I had a conversation with fellow artist Martin Daws back in 2016. He had a great idea. imagine if artists were employed, full-time to work in communities? We worked on it. Martin then wrote a guest blog here in 2017.
This article sets out how we could easily and relatively cheaply employ artists in everyday community and how such a simple, yet radical system would create just the sort of transformative cultural change that is at the heart of Arts Council England’s new 10-year strategy, Let’s Create.… READ MORE
There’s been a lot written about Boiler Room’s involvement with Notting Hill Carnival and its future funding from Arts Council England’s Ambition For Excellence programme to produce a film about the event. I do not intend to rehearse those discussions here. There have been many valid points raised on both sides of the argument. … READ MORE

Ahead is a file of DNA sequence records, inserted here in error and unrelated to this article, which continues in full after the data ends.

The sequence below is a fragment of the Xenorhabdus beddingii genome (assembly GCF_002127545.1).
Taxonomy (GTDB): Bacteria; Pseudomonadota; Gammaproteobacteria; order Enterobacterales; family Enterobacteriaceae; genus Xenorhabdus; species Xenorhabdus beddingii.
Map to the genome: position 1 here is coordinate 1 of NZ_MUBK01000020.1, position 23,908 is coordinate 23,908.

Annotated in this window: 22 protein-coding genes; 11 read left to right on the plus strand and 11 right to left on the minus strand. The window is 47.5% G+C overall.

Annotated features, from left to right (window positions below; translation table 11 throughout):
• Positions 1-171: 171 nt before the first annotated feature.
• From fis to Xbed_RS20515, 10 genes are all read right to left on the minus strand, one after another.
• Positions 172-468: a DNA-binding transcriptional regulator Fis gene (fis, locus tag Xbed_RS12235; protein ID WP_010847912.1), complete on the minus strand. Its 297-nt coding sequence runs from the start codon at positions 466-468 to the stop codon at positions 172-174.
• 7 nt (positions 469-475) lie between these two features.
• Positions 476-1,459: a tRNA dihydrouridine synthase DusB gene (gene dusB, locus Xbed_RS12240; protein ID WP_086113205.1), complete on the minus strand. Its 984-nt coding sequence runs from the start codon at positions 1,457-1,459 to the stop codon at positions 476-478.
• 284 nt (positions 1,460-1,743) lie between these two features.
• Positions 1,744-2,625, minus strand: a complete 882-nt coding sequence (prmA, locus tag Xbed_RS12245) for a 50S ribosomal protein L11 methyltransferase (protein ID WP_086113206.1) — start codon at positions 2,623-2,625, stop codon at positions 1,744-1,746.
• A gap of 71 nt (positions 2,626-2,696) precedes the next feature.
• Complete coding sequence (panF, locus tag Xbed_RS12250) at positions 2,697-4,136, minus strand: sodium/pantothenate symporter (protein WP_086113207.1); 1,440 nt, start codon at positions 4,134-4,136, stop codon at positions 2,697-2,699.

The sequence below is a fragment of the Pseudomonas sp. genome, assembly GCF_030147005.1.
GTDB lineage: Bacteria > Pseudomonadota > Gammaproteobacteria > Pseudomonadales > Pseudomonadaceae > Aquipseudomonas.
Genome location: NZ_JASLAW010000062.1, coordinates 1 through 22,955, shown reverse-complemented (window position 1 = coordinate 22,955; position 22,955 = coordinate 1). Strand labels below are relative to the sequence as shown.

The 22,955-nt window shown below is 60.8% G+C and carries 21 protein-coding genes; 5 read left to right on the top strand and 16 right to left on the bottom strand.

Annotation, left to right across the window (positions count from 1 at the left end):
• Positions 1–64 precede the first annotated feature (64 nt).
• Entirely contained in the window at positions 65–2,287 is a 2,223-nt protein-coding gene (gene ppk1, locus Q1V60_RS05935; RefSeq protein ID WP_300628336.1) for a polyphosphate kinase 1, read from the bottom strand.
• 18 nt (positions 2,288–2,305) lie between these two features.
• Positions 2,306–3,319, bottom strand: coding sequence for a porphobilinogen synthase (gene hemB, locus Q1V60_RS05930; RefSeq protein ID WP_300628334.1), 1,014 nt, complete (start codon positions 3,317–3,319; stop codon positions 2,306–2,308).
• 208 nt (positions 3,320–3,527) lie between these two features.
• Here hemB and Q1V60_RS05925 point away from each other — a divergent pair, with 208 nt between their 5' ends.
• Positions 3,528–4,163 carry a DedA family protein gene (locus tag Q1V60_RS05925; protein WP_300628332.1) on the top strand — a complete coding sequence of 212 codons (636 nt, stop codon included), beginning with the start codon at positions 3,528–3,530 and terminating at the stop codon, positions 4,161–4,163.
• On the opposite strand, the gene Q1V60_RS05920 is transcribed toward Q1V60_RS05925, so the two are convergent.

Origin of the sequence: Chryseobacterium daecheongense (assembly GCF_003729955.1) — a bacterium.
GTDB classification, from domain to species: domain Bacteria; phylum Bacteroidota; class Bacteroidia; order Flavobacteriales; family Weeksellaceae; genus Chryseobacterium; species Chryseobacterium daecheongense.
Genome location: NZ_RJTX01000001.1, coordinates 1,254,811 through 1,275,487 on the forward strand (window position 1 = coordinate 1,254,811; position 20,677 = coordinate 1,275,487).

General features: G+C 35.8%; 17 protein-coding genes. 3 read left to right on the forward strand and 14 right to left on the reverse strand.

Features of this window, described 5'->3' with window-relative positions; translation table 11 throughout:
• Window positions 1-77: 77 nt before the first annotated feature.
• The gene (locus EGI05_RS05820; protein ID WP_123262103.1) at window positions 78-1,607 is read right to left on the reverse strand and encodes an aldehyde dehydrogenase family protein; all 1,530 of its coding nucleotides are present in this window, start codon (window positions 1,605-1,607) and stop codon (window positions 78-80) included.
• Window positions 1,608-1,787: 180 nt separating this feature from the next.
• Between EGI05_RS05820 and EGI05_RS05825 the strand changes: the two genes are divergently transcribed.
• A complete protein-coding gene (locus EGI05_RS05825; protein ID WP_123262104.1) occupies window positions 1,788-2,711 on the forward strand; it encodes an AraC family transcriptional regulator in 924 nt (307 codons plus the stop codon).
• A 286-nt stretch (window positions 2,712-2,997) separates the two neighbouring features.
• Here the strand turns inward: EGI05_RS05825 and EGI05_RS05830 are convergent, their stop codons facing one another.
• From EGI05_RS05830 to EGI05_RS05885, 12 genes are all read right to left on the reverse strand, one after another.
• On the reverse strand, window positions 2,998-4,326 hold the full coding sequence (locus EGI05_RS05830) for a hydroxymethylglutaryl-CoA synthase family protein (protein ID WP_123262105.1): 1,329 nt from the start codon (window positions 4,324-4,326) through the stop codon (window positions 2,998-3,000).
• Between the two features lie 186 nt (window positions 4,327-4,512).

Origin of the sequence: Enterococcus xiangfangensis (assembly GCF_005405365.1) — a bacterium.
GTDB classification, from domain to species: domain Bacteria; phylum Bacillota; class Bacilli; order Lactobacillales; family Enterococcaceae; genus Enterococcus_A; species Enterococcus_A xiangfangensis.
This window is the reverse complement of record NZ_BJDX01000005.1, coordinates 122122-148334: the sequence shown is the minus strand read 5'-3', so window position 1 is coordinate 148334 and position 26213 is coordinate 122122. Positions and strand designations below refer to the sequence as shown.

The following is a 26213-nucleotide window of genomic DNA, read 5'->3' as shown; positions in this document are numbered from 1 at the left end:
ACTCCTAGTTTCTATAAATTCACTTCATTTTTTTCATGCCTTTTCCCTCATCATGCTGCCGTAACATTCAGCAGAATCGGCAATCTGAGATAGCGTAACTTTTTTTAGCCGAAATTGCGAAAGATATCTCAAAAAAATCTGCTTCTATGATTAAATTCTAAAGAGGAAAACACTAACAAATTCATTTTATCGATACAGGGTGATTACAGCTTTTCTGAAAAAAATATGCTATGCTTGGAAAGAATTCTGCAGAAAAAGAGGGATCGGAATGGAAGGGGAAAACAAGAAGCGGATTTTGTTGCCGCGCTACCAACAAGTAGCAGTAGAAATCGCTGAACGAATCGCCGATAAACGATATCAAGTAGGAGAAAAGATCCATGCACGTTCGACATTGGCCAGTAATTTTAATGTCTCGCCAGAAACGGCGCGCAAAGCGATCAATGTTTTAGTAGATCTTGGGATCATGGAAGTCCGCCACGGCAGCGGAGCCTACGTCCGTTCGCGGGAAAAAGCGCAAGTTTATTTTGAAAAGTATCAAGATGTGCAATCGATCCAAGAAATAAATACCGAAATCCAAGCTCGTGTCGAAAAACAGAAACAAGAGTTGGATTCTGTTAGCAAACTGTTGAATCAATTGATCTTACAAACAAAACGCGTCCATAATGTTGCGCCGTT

Tell me again, why do you want to work in Stockton? asks ARC Stockton chief executive Annabel Turpin. Of course, this question could apply anywhere and, I argue here, it could also be applied more deeply, perhaps.
Annabel Turpin’s blog about the invasion of London arts organisations in ‘the regions’ reflects a growing sense of frustration within regional arts organisations who feel they are not treated as equals in many such ‘partnerships’. … READ MORE
It’s been almost 50 years since Jennie Lee published her white paper A Policy for the Arts – The First Steps (1965). It was Britain’s first state arts policy. Some revere it. For others, the white paper ushered in a period of government instrumentalism in the arts, increasing the powerful influence of the Arts Council.… READ MORE